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On leaked speeches, idiots, and suckers

Kirsten Han
Kirsten Han
6 min read
On leaked speeches, idiots, and suckers

By now a lot of you have probably heard this leaked audio recording of Minister for Trade and Industry Chan Chun Sing speaking to the Singapore Chinese Chamber of Commerce and Industry. It’s been circulating online, especially on WhatsApp, and The Online Citizen has posted it to SoundCloud, which I’ve embedded below:

In the recording, the minister addresses several aspects of the fight against COVID-19: the limited availability of masks, the raising of DORSCON from Yellow to Orange, the panic-buying that took place, the impact on businesses and employment. He spoke in full-on Chinese unker Singlish, letting loose and venting his frustrations over the situation. His verbal fire was especially concentrated on those who had engaged in panic-buying and hoarding: labelling them “idiots” and “suckers”, he mocked their rush to stock up on toilet paper, hand sanitisers, and even condoms, and described it as “sia suay” (disgraceful, in the sense that it causes people to lose face).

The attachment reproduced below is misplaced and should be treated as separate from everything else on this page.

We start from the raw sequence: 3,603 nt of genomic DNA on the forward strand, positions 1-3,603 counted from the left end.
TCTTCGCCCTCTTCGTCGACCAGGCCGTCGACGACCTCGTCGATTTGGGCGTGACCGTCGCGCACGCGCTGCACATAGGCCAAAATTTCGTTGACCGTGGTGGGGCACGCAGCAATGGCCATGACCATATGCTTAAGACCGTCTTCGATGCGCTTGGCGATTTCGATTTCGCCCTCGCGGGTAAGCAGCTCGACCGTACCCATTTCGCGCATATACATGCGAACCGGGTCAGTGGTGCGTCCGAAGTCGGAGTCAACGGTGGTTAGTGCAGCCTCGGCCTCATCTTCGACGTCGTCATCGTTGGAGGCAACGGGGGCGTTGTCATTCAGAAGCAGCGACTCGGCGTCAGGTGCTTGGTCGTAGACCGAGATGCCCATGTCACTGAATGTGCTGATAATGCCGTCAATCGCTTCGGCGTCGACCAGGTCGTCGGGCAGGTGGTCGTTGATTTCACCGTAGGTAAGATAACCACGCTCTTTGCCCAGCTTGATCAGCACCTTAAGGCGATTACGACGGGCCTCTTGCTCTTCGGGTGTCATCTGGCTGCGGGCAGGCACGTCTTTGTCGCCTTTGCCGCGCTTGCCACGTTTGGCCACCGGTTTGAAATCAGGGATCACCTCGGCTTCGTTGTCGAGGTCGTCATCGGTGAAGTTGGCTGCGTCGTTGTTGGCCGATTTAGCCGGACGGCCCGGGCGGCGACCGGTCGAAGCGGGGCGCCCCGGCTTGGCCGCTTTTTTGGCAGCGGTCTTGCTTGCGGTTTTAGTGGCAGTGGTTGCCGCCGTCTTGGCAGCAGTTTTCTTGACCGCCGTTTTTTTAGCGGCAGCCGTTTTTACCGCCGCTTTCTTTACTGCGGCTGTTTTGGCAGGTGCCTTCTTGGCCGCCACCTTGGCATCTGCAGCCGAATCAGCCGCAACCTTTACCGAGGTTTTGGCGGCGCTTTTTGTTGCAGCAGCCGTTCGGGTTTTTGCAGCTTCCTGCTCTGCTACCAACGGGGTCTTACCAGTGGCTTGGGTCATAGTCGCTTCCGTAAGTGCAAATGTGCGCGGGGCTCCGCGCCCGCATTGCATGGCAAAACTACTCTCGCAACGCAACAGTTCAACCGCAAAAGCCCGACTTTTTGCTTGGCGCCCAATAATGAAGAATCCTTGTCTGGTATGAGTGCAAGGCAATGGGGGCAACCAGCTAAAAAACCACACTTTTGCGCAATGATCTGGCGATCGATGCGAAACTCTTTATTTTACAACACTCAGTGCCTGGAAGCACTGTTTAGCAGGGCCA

For those of you who can’t be bothered to listen to the clip (don’t blame you), here’s an excerpt for some flavour (just skip it if you’ve heard the clip):

Okay, rice you scared, 世界末日 (world coming to an end), because people think DORSCON Orange means Wuhan, you know. Okay lah so you want stock rice, stock noodles, okay I can tahan. Then why stock toilet paper?! If you eat all the rice and instant noodles, you confirm diarrhoea.

You explain to me... then why Hong Kong people stock toilet paper? Because monkey see monkey do. Hong Kong people stock toilet paper because people scared toilet paper come from China, tomorrow China no toilet paper we all cannot go pangsai right? Our toilet paper come from where? Indonesia and Malaysia. Indonesia and Malaysia cut off our toilet paper supply or not? Cut off that one ah, the famous words from Sun Xueling ah, bo zua zui ah ho, no paper, water also can. So why do we behave so idiotically I cannot tahan. Right?